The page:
1 Department of Clinical Medicine - Arbejdsmedicinsk klinik, Herning, Department of Clinical Medicine, Health, Aarhus University2 Department of Clinical Medicine - Occupational Medicine, Department of Clinical Medicine, Health, Aarhus University3 Department of Occupational and Environmental Medicine, Bispebjerg Hospital, University of Copenhagen, Copehagen, Denmark.4 Studies Office, Faculty of Science, Faculty of Science, Aarhus University, Aarhus University5 Arbejdsmedicinsk Klinik, NBG, Faculty of Health Sciences, Aarhus University, Aarhus University6 Department of Clinical Medicine - Arbejdsmedicinsk klinik, Herning, Department of Clinical Medicine, Health, Aarhus University7 Department of Clinical Medicine - Occupational Medicine, Department of Clinical Medicine, Health, Aarhus University
findings from the Danish National Birth Cohort using a job exposure matrix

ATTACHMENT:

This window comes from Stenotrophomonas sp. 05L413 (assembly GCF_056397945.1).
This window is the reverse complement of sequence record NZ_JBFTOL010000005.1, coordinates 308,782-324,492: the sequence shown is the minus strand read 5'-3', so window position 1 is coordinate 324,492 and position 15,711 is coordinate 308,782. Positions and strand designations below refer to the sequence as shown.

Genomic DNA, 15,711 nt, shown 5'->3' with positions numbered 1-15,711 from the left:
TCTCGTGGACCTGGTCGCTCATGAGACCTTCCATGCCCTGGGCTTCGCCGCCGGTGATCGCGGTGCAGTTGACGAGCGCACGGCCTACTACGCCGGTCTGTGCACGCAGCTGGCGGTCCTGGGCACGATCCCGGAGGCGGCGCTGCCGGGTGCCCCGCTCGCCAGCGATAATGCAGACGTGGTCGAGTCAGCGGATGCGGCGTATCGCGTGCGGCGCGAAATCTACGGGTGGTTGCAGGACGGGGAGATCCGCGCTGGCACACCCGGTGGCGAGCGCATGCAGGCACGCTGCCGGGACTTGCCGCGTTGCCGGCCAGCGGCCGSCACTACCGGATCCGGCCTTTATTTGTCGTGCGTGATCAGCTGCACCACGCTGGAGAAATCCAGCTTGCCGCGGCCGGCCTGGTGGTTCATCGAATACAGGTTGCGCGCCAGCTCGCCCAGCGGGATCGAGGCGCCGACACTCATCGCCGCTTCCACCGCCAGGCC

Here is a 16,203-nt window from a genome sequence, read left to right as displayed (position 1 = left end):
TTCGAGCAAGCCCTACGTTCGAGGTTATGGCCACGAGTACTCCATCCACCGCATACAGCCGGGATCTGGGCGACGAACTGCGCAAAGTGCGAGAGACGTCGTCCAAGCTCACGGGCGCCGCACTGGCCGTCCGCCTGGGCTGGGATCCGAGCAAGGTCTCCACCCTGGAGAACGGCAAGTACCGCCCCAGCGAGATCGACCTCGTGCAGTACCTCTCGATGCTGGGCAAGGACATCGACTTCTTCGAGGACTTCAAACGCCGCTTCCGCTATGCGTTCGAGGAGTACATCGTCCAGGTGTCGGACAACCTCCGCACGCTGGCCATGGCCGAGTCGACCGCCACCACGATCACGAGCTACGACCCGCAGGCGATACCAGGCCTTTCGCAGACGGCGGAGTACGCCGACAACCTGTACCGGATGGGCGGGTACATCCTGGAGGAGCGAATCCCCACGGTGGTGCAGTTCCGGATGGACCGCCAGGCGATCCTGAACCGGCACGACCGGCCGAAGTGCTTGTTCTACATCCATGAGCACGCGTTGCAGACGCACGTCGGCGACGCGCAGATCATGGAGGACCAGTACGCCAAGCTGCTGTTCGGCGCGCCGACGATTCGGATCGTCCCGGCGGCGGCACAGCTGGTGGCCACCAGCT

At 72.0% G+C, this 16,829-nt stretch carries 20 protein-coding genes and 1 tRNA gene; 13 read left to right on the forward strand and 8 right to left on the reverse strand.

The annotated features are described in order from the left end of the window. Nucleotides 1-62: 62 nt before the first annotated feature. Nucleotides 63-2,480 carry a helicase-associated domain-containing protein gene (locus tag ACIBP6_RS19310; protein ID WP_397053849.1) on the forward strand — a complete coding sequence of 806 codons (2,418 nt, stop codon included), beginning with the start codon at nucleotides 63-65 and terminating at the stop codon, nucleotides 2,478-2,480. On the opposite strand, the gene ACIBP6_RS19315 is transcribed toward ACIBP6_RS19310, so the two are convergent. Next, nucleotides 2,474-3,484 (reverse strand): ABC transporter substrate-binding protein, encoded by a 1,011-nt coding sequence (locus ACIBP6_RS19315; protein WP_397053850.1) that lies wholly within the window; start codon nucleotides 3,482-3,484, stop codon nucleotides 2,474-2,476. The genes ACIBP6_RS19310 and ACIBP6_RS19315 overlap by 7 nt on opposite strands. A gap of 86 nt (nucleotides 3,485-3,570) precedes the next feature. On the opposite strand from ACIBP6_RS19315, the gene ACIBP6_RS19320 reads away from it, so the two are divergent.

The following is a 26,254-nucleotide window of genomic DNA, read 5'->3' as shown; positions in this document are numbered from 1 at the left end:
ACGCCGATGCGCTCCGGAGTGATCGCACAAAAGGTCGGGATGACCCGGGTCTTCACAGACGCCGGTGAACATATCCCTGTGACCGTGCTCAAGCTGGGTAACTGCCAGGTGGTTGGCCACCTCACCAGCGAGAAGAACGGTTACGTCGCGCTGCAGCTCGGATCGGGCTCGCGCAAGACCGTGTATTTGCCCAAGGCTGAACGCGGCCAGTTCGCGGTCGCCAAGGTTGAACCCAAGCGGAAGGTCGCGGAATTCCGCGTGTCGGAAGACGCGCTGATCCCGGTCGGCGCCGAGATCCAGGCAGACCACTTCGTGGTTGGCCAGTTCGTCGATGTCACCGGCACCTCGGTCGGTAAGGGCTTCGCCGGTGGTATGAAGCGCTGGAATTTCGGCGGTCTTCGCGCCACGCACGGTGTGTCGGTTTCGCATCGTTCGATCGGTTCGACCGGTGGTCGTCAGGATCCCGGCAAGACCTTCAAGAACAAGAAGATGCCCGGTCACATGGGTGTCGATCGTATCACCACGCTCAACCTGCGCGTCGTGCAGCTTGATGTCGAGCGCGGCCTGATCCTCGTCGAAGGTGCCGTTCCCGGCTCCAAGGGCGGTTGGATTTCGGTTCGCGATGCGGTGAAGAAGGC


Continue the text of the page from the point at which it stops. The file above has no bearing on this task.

OBJECTIVE: We examined the association between occupational lifting during pregnancy and risk of fetal death and preterm birth using a job exposure matrix (JEM). METHODS: For 68,086 occupationally active women in the Danish National Birth Cohort, interview information on occupational lifting was collected around gestational week 16. We established a JEM based on information from women, who were still pregnant when interviewed. The JEM provided mean total loads lifted per day within homogeneous exposure groups as informed by job and industry codes. All women were assigned an exposure estimate from the JEM. We used Cox regression models with gestational age as underlying time variable and adjustment for covariates. RESULTS: We observed 2,717 fetal deaths and 3,128 preterm births within the study cohort. No exposure-response relation was observed for fetal death, but for women with a prior fetal death, we found a hazard ratio (HR) of 2.87 (95% CI 1.37, 6.01) for stillbirth (fetal death ≥22 completed gestational weeks) among those who lifted >200 kg/day. For preterm birth, we found an exposure-response relation for primigravid women, reaching a HR of 1.43 (95% CI 1.13, 1.80) for total loads >200 kg per day. These findings correspond to an excess fraction of 11% for stillbirth and 10% for preterm birth. CONCLUSION: We found an increased risk of stillbirth among women with a prior fetal death, who lifted >200 kg/day, and an exposure-response relationship between occupational lifting and preterm birth among primigravid women. The study adds to a large body of prospective studies on occupational lifting and adverse pregnancy outcomes by refined exposure assessment.